If true art is born of irreverence, Spain’s greatest contemporary director Pedro Almodóvar, is an artist. His cinema, with its trademark defiance of the excesses of religion (read Catholicism), gender (read patriarchy), mainstream sexuality (read ‘heterocracy’), and even the medium itself (read form over narrative; melodrama over realism; spectacle over sombre introspection; a non-judgemental, non-committal auteur over an omniscient father figure). All this, coupled with his layered characterization and use of cinematic language, has stunned art house film lovers the world over.
In a too-good-to-believe opportunity for Indian cinephiles, seven of his works including his last, Volver, starring his muse Penelope Cruz, will be screened in the Capital through February. “The reason why he appeals to audiences the world over is that he picks original and extraordinary situations not entirely drawn from real life and yet his films retain an essentially Spanish character,” says Gonzalo Ortiz, cultural counsellor at the Embassy of Spain in New Delhi, which is organizing the retrospective. Ortiz’s favourite is All About my Mother, a perfectly stimulating date opportunity on Valentine’s Day.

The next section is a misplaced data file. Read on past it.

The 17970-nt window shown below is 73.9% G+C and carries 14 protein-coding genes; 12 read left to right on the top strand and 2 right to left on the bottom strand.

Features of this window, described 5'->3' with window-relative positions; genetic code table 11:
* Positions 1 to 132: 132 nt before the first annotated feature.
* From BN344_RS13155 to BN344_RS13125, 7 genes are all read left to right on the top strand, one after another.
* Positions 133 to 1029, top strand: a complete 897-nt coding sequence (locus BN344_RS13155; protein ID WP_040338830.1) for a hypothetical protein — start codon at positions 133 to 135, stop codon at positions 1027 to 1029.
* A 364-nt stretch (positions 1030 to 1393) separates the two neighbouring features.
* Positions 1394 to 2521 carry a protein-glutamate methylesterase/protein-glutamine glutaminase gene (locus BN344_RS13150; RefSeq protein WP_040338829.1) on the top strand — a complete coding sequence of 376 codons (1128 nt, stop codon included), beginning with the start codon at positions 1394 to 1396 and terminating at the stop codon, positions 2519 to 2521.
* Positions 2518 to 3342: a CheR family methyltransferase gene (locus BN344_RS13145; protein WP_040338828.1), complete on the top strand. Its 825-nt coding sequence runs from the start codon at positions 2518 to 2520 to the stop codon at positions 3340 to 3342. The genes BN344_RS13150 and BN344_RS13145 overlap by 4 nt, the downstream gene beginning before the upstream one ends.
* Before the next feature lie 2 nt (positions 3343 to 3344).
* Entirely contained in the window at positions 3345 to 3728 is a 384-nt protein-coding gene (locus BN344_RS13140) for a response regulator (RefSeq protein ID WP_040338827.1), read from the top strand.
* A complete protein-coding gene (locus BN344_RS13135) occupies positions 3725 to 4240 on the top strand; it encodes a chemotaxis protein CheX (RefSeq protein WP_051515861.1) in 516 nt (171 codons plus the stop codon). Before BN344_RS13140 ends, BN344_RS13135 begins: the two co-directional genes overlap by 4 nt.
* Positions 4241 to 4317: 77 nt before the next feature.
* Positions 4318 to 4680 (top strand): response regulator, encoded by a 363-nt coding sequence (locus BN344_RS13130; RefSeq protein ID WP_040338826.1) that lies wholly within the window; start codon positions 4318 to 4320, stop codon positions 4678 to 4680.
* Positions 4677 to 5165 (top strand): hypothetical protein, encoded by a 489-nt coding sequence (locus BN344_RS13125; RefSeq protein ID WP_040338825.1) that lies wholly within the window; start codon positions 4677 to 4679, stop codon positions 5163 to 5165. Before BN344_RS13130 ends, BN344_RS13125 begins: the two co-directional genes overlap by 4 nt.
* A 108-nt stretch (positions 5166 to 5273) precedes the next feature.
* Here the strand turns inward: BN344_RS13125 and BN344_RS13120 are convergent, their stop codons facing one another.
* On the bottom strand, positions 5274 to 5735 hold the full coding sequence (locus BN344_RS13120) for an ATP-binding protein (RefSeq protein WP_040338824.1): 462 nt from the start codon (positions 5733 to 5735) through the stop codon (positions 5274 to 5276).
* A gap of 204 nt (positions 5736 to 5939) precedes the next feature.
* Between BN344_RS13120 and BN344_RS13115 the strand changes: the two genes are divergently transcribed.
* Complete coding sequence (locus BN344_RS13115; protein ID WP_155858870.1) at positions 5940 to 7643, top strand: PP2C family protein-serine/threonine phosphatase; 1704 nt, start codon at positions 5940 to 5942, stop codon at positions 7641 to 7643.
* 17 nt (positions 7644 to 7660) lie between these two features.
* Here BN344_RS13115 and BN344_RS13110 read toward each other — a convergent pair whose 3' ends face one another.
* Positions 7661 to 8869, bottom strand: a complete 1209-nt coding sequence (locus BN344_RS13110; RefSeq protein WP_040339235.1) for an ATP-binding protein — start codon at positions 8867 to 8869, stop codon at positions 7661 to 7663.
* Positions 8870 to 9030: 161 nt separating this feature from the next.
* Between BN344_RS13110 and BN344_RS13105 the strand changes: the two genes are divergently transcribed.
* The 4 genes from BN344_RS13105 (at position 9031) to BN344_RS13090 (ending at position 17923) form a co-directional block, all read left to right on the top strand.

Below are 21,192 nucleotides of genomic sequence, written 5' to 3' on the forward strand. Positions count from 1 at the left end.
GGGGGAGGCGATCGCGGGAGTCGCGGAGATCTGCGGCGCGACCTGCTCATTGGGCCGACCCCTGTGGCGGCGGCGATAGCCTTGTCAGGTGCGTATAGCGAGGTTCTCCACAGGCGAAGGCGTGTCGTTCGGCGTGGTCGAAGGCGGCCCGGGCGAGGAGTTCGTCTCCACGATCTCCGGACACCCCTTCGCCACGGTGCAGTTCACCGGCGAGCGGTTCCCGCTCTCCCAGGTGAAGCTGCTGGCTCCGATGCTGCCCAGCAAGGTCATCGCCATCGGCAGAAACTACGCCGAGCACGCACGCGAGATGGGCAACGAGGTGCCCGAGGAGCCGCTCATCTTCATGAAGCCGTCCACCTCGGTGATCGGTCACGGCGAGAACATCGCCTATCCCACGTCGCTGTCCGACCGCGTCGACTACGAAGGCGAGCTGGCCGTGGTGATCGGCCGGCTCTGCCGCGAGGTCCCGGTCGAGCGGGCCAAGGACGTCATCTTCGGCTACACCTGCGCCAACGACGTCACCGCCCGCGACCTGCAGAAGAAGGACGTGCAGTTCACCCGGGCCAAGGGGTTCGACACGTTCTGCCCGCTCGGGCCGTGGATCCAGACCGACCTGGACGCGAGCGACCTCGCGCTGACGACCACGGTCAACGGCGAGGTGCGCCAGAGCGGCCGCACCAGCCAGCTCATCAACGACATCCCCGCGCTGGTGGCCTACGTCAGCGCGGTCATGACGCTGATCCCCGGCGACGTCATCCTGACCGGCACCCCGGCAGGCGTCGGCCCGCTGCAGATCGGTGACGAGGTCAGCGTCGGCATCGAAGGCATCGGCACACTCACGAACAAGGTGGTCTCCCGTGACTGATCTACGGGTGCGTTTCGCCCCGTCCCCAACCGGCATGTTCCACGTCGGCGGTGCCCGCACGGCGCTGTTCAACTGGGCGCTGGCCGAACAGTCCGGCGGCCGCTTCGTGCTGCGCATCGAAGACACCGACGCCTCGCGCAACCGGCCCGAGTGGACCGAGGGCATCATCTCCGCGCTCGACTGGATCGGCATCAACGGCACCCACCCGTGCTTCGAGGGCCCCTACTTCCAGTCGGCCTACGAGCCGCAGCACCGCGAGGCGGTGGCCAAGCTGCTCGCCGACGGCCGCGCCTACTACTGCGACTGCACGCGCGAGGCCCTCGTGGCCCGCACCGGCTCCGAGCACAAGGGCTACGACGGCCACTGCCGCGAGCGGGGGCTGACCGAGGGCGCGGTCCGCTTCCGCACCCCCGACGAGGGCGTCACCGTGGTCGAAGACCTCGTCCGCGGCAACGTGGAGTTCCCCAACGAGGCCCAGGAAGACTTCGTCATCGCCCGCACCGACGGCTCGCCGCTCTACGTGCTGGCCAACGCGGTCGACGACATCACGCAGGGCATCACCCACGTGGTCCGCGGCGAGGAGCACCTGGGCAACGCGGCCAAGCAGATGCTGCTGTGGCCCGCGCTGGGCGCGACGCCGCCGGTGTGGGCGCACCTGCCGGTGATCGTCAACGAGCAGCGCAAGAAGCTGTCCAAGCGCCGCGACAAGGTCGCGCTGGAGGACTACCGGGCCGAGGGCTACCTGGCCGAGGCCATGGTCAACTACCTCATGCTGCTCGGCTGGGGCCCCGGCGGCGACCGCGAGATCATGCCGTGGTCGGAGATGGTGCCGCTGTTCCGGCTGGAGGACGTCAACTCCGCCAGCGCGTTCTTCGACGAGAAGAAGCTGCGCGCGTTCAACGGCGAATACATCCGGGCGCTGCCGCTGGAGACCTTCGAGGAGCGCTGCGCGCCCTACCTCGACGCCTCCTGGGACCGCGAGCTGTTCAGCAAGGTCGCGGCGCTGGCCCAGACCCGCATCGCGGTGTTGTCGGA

(At the India International Centre, Max Mueller Marg, New Delhi. At 6.30pm. Passes can be collected from the Embassy of Spain, Prithviraj Road, New Delhi.)